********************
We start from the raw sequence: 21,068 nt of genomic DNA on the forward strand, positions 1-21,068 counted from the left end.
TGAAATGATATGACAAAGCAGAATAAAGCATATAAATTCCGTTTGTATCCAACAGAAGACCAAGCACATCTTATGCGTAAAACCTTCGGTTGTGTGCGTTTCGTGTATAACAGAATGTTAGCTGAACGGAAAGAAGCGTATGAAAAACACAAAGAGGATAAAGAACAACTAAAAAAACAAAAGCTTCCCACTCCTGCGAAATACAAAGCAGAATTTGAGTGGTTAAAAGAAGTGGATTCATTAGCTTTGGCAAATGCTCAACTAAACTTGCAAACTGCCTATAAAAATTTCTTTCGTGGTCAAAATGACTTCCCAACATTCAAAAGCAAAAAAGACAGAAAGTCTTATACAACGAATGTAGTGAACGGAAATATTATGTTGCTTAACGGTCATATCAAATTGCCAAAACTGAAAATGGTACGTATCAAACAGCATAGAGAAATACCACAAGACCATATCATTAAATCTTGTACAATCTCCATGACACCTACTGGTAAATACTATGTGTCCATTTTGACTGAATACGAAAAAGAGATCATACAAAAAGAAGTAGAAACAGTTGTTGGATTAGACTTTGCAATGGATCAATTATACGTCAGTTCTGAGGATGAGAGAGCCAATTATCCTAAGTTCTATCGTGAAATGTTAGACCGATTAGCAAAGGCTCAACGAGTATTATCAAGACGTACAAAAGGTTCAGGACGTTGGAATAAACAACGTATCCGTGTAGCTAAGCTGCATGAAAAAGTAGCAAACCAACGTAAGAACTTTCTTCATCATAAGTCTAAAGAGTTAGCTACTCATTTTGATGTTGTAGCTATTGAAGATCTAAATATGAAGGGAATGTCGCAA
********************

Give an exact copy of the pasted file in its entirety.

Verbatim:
We start from the raw sequence: 21,068 nt of genomic DNA on the forward strand, positions 1-21,068 counted from the left end.
TGAAATGATATGACAAAGCAGAATAAAGCATATAAATTCCGTTTGTATCCAACAGAAGACCAAGCACATCTTATGCGTAAAACCTTCGGTTGTGTGCGTTTCGTGTATAACAGAATGTTAGCTGAACGGAAAGAAGCGTATGAAAAACACAAAGAGGATAAAGAACAACTAAAAAAACAAAAGCTTCCCACTCCTGCGAAATACAAAGCAGAATTTGAGTGGTTAAAAGAAGTGGATTCATTAGCTTTGGCAAATGCTCAACTAAACTTGCAAACTGCCTATAAAAATTTCTTTCGTGGTCAAAATGACTTCCCAACATTCAAAAGCAAAAAAGACAGAAAGTCTTATACAACGAATGTAGTGAACGGAAATATTATGTTGCTTAACGGTCATATCAAATTGCCAAAACTGAAAATGGTACGTATCAAACAGCATAGAGAAATACCACAAGACCATATCATTAAATCTTGTACAATCTCCATGACACCTACTGGTAAATACTATGTGTCCATTTTGACTGAATACGAAAAAGAGATCATACAAAAAGAAGTAGAAACAGTTGTTGGATTAGACTTTGCAATGGATCAATTATACGTCAGTTCTGAGGATGAGAGAGCCAATTATCCTAAGTTCTATCGTGAAATGTTAGACCGATTAGCAAAGGCTCAACGAGTATTATCAAGACGTACAAAAGGTTCAGGACGTTGGAATAAACAACGTATCCGTGTAGCTAAGCTGCATGAAAAAGTAGCAAACCAACGTAAGAACTTTCTTCATCATAAGTCTAAAGAGTTAGCTACTCATTTTGATGTTGTAGCTATTGAAGATCTAAATATGAAGGGAATGTCGCAA